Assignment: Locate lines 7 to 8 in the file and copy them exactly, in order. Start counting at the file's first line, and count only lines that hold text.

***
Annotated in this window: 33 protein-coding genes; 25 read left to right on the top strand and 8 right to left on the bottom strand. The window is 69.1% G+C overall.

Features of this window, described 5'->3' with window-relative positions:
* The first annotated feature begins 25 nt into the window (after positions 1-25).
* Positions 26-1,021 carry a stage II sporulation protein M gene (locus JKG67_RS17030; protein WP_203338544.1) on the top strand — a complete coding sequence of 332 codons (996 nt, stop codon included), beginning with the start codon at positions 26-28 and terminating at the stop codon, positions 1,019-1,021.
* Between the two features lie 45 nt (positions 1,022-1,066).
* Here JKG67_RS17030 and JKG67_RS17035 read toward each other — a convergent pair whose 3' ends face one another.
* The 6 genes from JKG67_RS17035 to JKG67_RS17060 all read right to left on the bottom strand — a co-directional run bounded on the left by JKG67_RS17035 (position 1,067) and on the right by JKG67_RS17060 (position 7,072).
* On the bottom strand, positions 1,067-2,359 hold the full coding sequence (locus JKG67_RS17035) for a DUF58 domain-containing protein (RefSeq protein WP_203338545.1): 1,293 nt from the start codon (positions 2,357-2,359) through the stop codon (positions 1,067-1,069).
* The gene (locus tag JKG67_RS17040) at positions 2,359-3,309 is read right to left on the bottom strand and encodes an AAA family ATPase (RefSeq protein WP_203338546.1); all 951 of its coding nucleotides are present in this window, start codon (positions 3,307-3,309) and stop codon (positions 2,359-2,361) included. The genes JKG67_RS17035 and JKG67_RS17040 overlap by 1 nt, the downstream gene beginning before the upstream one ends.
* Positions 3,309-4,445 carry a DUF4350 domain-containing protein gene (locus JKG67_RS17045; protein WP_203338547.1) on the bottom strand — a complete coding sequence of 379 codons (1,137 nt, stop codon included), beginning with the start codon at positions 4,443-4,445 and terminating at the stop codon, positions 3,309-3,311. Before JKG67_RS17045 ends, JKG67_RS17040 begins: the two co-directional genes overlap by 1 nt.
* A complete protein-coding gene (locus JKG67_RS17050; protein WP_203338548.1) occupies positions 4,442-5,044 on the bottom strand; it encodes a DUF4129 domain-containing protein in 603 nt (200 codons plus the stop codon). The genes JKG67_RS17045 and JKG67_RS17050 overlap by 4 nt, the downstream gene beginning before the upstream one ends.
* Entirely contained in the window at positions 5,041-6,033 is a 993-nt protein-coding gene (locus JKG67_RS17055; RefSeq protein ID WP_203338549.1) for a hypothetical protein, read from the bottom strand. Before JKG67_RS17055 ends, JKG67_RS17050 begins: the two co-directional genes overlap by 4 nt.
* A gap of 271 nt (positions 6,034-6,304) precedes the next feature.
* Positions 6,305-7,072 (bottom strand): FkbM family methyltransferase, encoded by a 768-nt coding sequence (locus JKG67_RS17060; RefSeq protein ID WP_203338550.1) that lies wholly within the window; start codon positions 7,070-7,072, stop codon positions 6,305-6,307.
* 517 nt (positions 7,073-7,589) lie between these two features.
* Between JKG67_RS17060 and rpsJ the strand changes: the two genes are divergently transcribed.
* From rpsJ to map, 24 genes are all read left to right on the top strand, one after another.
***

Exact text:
* The 6 genes from JKG67_RS17035 to JKG67_RS17060 all read right to left on the bottom strand — a co-directional run bounded on the left by JKG67_RS17035 (position 1,067) and on the right by JKG67_RS17060 (position 7,072).
* On the bottom strand, positions 1,067-2,359 hold the full coding sequence (locus JKG67_RS17035) for a DUF58 domain-containing protein (RefSeq protein WP_203338545.1): 1,293 nt from the start codon (positions 2,357-2,359) through the stop codon (positions 1,067-1,069).